New Premature Labor Test Approved By FDA

A new medical test that determines whether pregnant women are at risk for premature labor has been approved by the FDA and is expected to become available for general use within six weeks.

The test costs about $100 and is intended for women who are already at least 5 1/2 months pregnant. The test, which analyzes an expectant mother’s saliva, was found to be 98 percent reliable in identifying women who are not at risk for early labor. One of the test’s shortcomings is that it is produces many “false positives.” Women whose tests come out positive are subjected to further examination, given that many of them will not go into pre-term labor as the test indicated.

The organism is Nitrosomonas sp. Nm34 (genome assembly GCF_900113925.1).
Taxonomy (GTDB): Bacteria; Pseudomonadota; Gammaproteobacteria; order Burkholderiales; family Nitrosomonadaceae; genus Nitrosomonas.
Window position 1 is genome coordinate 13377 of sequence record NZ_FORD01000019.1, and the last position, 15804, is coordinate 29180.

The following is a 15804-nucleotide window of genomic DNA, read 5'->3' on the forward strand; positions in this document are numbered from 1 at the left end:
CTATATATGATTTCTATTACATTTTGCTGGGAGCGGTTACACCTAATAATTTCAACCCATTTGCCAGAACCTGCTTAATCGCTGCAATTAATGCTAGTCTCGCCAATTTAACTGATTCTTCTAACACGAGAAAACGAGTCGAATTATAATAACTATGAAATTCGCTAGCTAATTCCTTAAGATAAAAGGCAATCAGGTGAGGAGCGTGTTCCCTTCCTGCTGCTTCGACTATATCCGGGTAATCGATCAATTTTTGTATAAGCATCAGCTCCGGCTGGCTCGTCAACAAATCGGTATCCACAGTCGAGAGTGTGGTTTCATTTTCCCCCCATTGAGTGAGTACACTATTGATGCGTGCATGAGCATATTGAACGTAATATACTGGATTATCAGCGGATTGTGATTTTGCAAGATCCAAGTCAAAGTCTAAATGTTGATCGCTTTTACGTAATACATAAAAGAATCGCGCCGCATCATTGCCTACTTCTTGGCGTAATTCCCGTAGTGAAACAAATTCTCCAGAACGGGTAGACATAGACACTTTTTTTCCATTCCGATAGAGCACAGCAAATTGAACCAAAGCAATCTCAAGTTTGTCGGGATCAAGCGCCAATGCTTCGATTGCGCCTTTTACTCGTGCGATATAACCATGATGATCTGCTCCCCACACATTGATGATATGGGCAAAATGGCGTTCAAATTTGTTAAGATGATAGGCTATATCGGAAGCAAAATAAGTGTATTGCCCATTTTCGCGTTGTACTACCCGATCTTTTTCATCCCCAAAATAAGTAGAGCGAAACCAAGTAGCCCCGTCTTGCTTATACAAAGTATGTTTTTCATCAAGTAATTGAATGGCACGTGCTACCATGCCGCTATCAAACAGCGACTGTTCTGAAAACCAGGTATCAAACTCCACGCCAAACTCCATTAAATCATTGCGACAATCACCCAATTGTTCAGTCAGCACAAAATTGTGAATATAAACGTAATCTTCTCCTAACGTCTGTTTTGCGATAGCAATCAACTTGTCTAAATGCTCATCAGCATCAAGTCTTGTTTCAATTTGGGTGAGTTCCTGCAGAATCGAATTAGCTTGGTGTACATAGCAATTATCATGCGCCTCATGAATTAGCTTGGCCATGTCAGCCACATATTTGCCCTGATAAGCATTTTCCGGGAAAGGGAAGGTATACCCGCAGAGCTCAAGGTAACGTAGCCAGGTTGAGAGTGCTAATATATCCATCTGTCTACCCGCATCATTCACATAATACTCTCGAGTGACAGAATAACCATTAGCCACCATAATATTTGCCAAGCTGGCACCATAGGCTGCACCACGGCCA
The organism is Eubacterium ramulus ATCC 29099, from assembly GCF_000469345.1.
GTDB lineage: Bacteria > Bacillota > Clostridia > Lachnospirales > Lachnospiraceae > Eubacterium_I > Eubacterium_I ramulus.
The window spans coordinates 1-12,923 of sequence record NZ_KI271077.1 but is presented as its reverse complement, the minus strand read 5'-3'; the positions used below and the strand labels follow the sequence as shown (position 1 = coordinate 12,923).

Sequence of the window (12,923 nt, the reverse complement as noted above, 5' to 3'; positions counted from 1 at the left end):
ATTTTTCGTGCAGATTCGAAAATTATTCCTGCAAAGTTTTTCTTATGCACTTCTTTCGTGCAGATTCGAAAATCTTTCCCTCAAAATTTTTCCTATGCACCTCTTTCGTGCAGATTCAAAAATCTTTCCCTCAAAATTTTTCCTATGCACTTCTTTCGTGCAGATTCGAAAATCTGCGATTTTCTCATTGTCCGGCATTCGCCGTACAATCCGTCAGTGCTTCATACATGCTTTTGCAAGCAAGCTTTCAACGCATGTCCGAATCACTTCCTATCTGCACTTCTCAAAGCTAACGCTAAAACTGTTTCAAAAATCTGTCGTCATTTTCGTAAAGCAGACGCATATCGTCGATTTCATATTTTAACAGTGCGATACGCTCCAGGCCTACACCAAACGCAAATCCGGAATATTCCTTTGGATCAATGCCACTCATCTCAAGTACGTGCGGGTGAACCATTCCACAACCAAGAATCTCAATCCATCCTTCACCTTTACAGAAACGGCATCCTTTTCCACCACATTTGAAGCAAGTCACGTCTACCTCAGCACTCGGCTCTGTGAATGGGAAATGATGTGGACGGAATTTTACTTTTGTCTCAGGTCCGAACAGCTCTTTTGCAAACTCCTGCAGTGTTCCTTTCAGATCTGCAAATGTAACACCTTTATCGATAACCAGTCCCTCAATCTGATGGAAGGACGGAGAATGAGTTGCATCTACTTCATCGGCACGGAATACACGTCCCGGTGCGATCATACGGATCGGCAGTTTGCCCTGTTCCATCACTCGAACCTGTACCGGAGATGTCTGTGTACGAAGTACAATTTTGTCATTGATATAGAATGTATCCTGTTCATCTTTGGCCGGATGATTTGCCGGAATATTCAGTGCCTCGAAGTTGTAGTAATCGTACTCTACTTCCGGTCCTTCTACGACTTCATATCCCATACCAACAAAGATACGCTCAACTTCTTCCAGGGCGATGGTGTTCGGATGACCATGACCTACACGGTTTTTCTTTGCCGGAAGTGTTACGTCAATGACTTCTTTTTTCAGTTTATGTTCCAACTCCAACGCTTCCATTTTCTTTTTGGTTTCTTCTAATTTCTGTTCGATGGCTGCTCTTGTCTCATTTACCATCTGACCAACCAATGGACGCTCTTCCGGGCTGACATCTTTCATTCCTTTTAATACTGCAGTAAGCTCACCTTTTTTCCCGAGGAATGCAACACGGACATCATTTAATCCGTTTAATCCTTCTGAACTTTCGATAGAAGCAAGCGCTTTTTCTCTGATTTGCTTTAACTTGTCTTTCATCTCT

Approximately 11 percent of all U.S. births are premature. Pre-term babies are more susceptible to cerebral palsy, blindness, lung problems, and mental retardation than are full-term babies.


AP - May 5, 1998

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